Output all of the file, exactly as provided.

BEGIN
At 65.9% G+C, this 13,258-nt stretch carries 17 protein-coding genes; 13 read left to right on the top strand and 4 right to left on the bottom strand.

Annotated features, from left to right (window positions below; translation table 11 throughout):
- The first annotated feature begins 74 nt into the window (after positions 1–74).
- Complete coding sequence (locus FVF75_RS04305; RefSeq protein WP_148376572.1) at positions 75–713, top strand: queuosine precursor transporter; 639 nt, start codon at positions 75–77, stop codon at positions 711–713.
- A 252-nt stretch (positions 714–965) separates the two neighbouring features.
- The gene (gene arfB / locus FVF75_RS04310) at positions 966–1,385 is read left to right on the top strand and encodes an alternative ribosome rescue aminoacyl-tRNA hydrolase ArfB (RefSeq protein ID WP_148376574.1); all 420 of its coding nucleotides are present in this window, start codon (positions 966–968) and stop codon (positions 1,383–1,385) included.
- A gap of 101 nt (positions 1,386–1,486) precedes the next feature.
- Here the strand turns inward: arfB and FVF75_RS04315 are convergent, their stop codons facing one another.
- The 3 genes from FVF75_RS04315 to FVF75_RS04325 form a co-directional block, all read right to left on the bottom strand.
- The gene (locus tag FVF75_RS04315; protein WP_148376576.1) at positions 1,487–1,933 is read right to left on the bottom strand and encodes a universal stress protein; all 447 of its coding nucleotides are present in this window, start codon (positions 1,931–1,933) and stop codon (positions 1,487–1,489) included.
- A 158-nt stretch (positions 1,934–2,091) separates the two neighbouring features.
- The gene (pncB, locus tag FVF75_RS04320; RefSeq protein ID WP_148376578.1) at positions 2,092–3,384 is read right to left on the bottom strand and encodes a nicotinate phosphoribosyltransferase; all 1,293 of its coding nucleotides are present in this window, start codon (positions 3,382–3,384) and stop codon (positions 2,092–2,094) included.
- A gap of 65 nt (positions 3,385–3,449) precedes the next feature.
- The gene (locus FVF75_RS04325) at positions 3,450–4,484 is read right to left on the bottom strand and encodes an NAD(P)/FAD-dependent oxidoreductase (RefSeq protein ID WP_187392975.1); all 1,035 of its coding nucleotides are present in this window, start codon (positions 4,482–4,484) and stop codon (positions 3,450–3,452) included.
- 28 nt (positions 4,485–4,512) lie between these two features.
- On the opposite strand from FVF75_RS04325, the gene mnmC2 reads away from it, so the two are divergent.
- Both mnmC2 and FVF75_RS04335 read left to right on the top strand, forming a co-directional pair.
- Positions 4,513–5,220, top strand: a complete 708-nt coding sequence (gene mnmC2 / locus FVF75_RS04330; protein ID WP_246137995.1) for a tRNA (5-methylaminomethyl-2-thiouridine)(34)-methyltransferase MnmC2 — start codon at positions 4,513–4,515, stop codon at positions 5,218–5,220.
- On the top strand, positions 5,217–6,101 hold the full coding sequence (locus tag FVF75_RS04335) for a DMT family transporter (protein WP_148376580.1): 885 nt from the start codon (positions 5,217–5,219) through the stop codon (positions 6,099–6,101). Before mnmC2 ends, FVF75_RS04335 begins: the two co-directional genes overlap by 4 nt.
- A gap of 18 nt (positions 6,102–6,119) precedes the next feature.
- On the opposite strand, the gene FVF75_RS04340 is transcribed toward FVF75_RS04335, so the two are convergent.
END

At 65.9% G+C, this 13,258-nt stretch carries 17 protein-coding genes; 13 read left to right on the top strand and 4 right to left on the bottom strand.

Annotated features, from left to right (window positions below; translation table 11 throughout):
- The first annotated feature begins 74 nt into the window (after positions 1–74).
- Complete coding sequence (locus FVF75_RS04305; RefSeq protein WP_148376572.1) at positions 75–713, top strand: queuosine precursor transporter; 639 nt, start codon at positions 75–77, stop codon at positions 711–713.
- A 252-nt stretch (positions 714–965) separates the two neighbouring features.
- The gene (gene arfB / locus FVF75_RS04310) at positions 966–1,385 is read left to right on the top strand and encodes an alternative ribosome rescue aminoacyl-tRNA hydrolase ArfB (RefSeq protein ID WP_148376574.1); all 420 of its coding nucleotides are present in this window, start codon (positions 966–968) and stop codon (positions 1,383–1,385) included.
- A gap of 101 nt (positions 1,386–1,486) precedes the next feature.
- Here the strand turns inward: arfB and FVF75_RS04315 are convergent, their stop codons facing one another.
- The 3 genes from FVF75_RS04315 to FVF75_RS04325 form a co-directional block, all read right to left on the bottom strand.
- The gene (locus tag FVF75_RS04315; protein WP_148376576.1) at positions 1,487–1,933 is read right to left on the bottom strand and encodes a universal stress protein; all 447 of its coding nucleotides are present in this window, start codon (positions 1,931–1,933) and stop codon (positions 1,487–1,489) included.
- A 158-nt stretch (positions 1,934–2,091) separates the two neighbouring features.
- The gene (pncB, locus tag FVF75_RS04320; RefSeq protein ID WP_148376578.1) at positions 2,092–3,384 is read right to left on the bottom strand and encodes a nicotinate phosphoribosyltransferase; all 1,293 of its coding nucleotides are present in this window, start codon (positions 3,382–3,384) and stop codon (positions 2,092–2,094) included.
- A gap of 65 nt (positions 3,385–3,449) precedes the next feature.
- The gene (locus FVF75_RS04325) at positions 3,450–4,484 is read right to left on the bottom strand and encodes an NAD(P)/FAD-dependent oxidoreductase (RefSeq protein ID WP_187392975.1); all 1,035 of its coding nucleotides are present in this window, start codon (positions 4,482–4,484) and stop codon (positions 3,450–3,452) included.
- 28 nt (positions 4,485–4,512) lie between these two features.
- On the opposite strand from FVF75_RS04325, the gene mnmC2 reads away from it, so the two are divergent.
- Both mnmC2 and FVF75_RS04335 read left to right on the top strand, forming a co-directional pair.
- Positions 4,513–5,220, top strand: a complete 708-nt coding sequence (gene mnmC2 / locus FVF75_RS04330; protein ID WP_246137995.1) for a tRNA (5-methylaminomethyl-2-thiouridine)(34)-methyltransferase MnmC2 — start codon at positions 4,513–4,515, stop codon at positions 5,218–5,220.
- On the top strand, positions 5,217–6,101 hold the full coding sequence (locus tag FVF75_RS04335) for a DMT family transporter (protein WP_148376580.1): 885 nt from the start codon (positions 5,217–5,219) through the stop codon (positions 6,099–6,101). Before mnmC2 ends, FVF75_RS04335 begins: the two co-directional genes overlap by 4 nt.
- A gap of 18 nt (positions 6,102–6,119) precedes the next feature.
- On the opposite strand, the gene FVF75_RS04340 is transcribed toward FVF75_RS04335, so the two are convergent.